Stanford's Wong Dedicated to Win
by Ryan Reiswig
Stanford sophomore Kristina Wong loves golf. Golf is her life.
If you don't believe this, just ask her; she can give you 1,240 reasons why she loves it. And while all those reasons may be very much the same, it doesn't question the dedication and sacrifice she's made to not only play the sport she loves, but to do it at a very high level.
Growing up in Binghamton, N.Y., Wong learned the tricks of her trade as an eight-year-old girl who followed her father to the golf course after school to drive the golf cart around. In an act of kindness he'll never regret, Wong's father did something one day that would change their lives forever. He let Kristina hit a golf ball.
"[My dad] would take me out and I'd just drive around," says Wong, a second team All-Pac-10 selection as a freshman. "Eventually he let me hit a couple shots. I really liked it and got hooked. I just kept playing with him, liked spending time with him and stuck with it. Here I am now."
Wong's father saw something in his daughter's golf game at the time that he thought was special, something many weekend golfers around the country would love to have: the ability to putt. Ken reiterated this to Kristina time and time again, giving Kristina the confidence to continue on and better her game.
"I was eight so, it didn't really seem like anything to me," says Wong. "I just hit the little ball and it went in the hole. My dad reinforcing the fact he thought I had talent, it got me more motivated to keep going. After I decided to be relatively serious about the game, I was practicing after school. If it wasn't for my dad reinforcing the fact he thought I had talent, I wouldn't have stuck with it."
This is where the 1,240 reasons kick in. Living in Binghamton, while beautiful, isn't a conducive location to playing golf year-round. In order for Wong to grow as a golfer at the rate she wanted, her parents made a life-changing decision for the whole Wong family.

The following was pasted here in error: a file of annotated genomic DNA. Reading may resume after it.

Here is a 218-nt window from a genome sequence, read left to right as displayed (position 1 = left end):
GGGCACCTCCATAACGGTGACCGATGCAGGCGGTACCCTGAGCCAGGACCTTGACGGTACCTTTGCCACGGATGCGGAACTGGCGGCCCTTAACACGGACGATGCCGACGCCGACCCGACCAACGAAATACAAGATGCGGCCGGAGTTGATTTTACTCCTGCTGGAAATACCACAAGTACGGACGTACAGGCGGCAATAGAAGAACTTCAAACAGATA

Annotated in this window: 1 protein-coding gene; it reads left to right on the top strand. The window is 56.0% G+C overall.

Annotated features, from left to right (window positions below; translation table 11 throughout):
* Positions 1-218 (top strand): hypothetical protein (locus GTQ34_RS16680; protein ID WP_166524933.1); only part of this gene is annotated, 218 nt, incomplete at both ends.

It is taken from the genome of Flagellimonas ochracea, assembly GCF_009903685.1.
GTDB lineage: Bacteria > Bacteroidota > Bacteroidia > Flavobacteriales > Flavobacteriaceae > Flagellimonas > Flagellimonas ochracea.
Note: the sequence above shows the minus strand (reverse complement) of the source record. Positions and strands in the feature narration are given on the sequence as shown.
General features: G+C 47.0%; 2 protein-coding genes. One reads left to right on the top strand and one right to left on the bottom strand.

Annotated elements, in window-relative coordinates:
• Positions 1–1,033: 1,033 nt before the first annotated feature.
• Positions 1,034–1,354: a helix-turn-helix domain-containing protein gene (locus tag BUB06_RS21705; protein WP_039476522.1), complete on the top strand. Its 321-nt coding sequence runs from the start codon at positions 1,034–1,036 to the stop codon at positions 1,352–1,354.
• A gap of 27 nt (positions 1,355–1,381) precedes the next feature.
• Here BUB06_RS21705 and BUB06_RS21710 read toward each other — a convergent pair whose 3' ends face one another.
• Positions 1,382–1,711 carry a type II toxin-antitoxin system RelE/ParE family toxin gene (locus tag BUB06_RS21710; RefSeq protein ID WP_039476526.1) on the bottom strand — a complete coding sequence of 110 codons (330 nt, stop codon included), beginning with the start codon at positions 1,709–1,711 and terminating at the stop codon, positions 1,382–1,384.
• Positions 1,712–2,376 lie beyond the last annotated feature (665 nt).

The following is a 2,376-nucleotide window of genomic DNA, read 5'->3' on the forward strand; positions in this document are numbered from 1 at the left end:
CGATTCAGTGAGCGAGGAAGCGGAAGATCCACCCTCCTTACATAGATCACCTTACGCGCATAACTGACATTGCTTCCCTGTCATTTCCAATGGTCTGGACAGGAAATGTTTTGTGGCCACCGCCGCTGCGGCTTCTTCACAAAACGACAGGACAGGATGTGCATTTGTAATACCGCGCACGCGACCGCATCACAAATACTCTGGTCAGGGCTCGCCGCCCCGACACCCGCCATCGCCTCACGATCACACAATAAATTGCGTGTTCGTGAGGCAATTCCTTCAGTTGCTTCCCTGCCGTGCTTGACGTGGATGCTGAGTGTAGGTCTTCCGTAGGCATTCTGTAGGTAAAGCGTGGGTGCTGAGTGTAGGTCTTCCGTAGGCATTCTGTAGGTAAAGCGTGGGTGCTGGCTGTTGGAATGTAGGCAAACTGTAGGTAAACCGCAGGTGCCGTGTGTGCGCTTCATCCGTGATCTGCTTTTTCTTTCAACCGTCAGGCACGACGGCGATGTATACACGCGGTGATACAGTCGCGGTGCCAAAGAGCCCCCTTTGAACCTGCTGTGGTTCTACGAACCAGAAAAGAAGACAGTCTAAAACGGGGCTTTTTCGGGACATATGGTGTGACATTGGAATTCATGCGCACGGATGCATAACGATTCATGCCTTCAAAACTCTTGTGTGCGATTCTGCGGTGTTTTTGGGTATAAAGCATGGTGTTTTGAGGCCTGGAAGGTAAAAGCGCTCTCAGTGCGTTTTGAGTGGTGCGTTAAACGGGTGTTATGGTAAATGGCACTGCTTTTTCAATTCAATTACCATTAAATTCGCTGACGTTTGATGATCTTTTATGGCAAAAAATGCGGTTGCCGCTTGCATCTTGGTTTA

Kristina and her mom moved 1,240 miles south to Bradenton, Fla.
"My parents thought it was a good idea to go down there because the winters in New York are pretty brutal," says Wong. "I wouldn't be able to take my game to the next level if I stayed up there. I have a brother but he stayed up in New York with my dad because [my dad] needed to work. It was a huge sacrifice for my family."
The sacrifice might have been tougher for the men left up north, however, as they were left with chores they weren't accustomed to.
"Two guys living in a house alone in New York was pretty brutal, because my dad had to learn how to cook and clean the house and my brother had to help with all that," says Wong, laughing. "It was definitely difficult, but we made it work."
The use of modern technology made the distance between the family a lot easier to deal with as they used webcams to video chat every night. Plus, everyone in the Wong clan had the same mindset about the situation.
"The bottom line is we believed it would help my golf game," says Wong, who finished second on the team with a 74.4 stroke average last year as a freshman.
The Wong's sacrifice paid major dividends as Kristina left high school in Florida as a three-time Rolex Junior All-American and entered Stanford as the second-ranked player in the Golfweek/Sagarin junior rankings.
While Kristina is living far from home once again, this time on the West Coast and without her mother, she hasn't forgotten the sacrifice her parents made during her high school years.
"They're the ones that got me started," says Wong. "They pushed me to do well and sacrificed so much for me. They've supported me through everything. My ups, my downs, struggles, they were always there for me no matter what."
Only in her sophomore year, Wong has plenty of collegiate golf ahead of her and plans on staying in school until she graduates. Once she gets that long awaited diploma, however, she hopes to turn her dreams into reality.
"I will probably go down to Florida and stay there with my coach and trainer," says Wong. "I'll try out for Q-School and hopefully play professionally."
That will be over two years from now though. In the immediate future, Wong has a few goals that her opponents should be fearful of.
"I want to mature as a player," says Wong. "I want to win the national championship and every other tournament there is out there."
Judging from her past, Wong is dedicated to do anything it takes to do just that.
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